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Main > Arabic folktales > Fairy tale "V.The History of Sunshine and his Brother"

V.The History of Sunshine and his Brother

The time of my flight is come.’ Then said Moonshine with a troubled heart, ‘Alone I will not remain, but I will follow thee whithersoever thou goest.’

“Because the following day was appointed for the murder, the two brothers took a sack with baling-cakes from the altar, crept out at night, for it was the night of the full moon, from the palace, and journeyed on day and night through the mountainous country, until they at length arrived at the course of a dried-up river. Because their provender was finished, and the river afforded no water, Moonshine fell to the earth utterly exhausted. Then spake the elder brother, full of affliction, ‘I will go and seek water; but do you watch an instant until I come down from the high places.’

“After some vain attempts Sunshine returned, and found that his brother had departed this life. After he had with great tenderness covered the body of his brother with stones, he wandered over high mountains, and then arrived at the entrance of a cave. Within the cave sat an aged Arschi. ‘Whence comest thou?’ inquired the old man, ‘thy countenance betokeneth deep affliction.’ And when the youth had related all that had passed, the old man, taking with him the means of awakening the dead, went with the youth to the grave, and called Moonshine back to life. ‘Will ye be unto me as sons?’ Thus spake the old man, and the two young men became as sons unto him.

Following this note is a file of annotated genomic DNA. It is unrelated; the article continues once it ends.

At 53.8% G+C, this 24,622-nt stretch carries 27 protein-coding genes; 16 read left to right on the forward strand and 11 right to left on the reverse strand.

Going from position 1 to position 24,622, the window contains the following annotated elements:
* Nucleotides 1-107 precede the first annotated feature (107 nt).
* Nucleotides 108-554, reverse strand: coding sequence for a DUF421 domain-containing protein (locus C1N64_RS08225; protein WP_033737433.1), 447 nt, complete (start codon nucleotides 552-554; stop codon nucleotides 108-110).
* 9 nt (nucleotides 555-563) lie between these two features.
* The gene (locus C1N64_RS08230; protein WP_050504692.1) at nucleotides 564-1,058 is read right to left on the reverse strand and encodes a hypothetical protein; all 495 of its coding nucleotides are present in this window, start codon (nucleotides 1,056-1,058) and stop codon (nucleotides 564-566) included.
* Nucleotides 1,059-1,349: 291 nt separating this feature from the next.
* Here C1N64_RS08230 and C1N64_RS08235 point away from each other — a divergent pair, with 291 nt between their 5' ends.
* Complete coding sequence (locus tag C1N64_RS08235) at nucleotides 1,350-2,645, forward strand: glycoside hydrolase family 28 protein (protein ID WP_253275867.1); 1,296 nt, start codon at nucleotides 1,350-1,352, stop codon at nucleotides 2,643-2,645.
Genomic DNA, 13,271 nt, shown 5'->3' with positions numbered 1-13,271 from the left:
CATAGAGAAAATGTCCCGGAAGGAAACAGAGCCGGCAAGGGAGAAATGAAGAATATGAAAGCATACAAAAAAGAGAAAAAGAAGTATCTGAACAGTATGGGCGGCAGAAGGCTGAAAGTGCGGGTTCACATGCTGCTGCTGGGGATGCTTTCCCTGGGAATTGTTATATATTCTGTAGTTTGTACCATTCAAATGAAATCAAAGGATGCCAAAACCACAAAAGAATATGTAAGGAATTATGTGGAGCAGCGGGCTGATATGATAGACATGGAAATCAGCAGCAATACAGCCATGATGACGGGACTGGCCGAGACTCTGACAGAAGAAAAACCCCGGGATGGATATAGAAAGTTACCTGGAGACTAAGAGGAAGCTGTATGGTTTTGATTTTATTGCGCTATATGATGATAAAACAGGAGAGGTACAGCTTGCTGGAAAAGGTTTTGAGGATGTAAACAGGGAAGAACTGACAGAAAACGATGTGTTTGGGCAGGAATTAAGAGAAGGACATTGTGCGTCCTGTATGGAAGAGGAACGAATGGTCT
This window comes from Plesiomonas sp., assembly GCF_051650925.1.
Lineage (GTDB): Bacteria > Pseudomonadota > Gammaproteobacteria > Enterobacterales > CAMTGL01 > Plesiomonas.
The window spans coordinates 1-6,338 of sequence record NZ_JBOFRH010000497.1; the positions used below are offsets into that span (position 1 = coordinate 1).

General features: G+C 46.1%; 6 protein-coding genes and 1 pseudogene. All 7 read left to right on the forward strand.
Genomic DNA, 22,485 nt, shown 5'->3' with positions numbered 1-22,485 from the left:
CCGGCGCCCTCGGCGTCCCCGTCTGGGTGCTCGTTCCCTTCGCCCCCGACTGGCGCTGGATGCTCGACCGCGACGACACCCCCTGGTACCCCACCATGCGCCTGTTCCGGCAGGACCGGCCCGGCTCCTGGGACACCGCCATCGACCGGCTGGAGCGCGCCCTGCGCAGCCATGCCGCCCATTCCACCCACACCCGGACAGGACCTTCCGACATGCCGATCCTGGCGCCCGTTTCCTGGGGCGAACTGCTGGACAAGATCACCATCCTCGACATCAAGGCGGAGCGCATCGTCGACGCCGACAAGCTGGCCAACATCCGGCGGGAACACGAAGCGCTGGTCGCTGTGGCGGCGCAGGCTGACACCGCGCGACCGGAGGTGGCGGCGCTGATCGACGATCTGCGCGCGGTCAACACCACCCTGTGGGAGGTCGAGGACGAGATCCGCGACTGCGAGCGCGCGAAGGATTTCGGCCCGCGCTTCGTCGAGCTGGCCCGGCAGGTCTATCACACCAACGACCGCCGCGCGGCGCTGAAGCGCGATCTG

“Not far from this place there reigned a mighty Chan of fearful power; and the time was approaching in this country when the fields were watered, but the crocodiles prevented this. The crocodiles frequented a marsh at the source of the river, and would not allow the water to stream forth until such times as a Son of the Tiger-year[2] had been offered to them as food. After a time it happened that when search had been made in vain for a Son of the Tiger-year, certain people drew nigh unto the Chan, and said, ‘Near unto the source of the river dwelleth the old Arschi, and with him a Son of the Tiger-year.

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